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William A. Smith

William A. Smith, PhD

Academic Information

Departments Adjunct - Psychiatry

Academic Office Information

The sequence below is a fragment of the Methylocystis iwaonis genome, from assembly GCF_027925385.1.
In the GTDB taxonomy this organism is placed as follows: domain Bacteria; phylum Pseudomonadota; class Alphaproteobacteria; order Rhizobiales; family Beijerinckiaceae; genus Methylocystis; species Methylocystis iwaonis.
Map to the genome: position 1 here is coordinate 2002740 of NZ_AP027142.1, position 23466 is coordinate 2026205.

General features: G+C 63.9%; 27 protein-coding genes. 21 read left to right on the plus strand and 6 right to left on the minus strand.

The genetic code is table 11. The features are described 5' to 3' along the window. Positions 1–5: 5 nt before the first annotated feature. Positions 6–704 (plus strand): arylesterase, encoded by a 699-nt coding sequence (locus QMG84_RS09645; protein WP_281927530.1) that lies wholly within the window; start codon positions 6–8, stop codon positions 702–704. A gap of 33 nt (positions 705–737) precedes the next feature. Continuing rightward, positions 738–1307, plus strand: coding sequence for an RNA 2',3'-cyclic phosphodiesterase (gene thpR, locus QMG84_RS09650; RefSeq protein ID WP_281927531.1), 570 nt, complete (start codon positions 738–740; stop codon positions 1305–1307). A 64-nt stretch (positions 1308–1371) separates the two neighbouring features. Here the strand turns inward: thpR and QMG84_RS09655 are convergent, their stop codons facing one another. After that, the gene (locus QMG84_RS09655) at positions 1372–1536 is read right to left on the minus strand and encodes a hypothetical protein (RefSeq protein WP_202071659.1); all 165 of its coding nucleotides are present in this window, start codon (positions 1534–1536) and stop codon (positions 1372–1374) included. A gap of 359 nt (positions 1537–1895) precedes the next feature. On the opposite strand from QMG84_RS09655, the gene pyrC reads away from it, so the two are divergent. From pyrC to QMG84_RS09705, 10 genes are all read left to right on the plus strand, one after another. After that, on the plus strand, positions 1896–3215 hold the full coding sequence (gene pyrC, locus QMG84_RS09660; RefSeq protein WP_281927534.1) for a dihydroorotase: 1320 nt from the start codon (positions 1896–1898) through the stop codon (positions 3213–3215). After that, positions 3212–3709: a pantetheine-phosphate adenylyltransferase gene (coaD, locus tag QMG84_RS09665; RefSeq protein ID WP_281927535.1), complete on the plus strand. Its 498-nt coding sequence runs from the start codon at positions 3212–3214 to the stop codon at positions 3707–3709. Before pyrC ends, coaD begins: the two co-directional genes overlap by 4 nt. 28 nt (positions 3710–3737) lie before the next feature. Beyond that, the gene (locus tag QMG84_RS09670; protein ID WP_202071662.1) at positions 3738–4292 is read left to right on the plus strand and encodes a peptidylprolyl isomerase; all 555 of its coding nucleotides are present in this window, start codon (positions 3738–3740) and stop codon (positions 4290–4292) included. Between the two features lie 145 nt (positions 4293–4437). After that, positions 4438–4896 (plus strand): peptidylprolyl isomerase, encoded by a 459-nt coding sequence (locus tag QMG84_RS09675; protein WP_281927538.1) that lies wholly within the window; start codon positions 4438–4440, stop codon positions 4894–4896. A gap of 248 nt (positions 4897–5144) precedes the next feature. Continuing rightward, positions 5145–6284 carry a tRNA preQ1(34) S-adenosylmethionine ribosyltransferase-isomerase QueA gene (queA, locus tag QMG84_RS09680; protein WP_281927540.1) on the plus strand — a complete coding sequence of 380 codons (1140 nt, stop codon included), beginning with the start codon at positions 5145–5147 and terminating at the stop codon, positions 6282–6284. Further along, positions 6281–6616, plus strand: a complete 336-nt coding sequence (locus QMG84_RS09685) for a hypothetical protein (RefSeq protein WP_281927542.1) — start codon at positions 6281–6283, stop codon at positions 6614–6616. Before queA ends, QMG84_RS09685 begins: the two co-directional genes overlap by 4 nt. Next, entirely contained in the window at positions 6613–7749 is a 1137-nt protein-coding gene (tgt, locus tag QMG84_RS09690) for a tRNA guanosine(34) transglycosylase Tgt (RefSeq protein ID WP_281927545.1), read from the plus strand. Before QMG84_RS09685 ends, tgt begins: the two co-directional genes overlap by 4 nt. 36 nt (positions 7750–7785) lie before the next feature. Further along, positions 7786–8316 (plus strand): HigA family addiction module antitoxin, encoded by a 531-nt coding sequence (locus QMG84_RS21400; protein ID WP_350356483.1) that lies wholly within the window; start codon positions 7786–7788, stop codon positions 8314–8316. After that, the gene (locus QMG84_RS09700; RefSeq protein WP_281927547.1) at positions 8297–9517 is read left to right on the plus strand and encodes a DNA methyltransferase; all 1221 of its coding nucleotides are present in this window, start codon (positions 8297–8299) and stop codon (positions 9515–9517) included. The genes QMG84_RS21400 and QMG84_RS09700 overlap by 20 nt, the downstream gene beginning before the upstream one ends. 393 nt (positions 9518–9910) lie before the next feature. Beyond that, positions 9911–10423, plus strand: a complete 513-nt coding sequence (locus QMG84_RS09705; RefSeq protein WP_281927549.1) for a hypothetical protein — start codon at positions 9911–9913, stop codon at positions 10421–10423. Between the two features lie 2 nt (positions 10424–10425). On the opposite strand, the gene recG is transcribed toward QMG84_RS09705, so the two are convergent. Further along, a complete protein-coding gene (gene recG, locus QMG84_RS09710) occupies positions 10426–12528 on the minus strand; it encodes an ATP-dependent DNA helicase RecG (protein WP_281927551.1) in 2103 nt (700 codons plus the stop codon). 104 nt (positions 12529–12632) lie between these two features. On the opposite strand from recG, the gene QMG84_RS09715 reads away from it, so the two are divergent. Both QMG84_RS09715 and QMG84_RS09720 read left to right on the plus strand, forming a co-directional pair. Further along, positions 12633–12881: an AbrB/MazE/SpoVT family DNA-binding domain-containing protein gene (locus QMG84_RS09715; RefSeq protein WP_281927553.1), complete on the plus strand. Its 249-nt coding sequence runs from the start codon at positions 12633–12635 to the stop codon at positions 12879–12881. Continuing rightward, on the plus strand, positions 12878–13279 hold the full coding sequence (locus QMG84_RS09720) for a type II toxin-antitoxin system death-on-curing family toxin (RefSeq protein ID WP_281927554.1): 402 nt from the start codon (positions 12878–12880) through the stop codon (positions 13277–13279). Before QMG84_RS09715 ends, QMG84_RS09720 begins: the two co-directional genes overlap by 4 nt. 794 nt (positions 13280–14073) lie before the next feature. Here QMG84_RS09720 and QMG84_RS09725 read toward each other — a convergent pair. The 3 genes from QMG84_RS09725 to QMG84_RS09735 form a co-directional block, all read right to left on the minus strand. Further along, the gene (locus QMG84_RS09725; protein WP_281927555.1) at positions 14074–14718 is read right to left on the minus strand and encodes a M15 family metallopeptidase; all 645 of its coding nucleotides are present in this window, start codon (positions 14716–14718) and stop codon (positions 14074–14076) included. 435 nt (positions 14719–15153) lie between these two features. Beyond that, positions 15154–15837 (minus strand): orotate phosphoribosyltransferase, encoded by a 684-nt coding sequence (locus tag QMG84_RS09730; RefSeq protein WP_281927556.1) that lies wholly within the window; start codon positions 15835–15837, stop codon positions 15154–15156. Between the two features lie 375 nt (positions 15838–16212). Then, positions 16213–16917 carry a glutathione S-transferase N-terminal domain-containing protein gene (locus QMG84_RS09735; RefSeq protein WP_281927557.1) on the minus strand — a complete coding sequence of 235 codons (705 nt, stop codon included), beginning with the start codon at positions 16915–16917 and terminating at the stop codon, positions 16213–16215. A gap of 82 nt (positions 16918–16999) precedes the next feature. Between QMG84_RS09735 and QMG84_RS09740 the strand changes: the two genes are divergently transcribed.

William A. Smith is a full professor and department chair of Education, Culture & Society at the University of Utah. He also holds a joint appointment in the Ethnic Studies Program (African American Studies division) as a full professor. In addition, he has served as the Associate Dean for Diversity, Access, & Equity in the College of Education (2007-2014) and a Special Assistant to the President as the NCAA Faculty Athletics Representative (2007-2013) at the University of Utah. Dr. Smith is the co-editor (with Philip Altbach & Kofi Lomotey) of the book, The Racial Crisis in American Higher Education: The Continuing Challenges for the 21st Century (2002). The 2nd Revised edition of The Racial Crisis in American Higher Education is scheduled for publication later this year with all-new chapters. In 2018, he received the College of Education’s Faculty Service Award for Outstanding Research & Scholarship. In 2020, Dr. Smith was awarded the Spencer Foundation’s Mentor Award and the University of Utah’s Distinguished Graduate & Postdoctoral Scholar Mentor Award.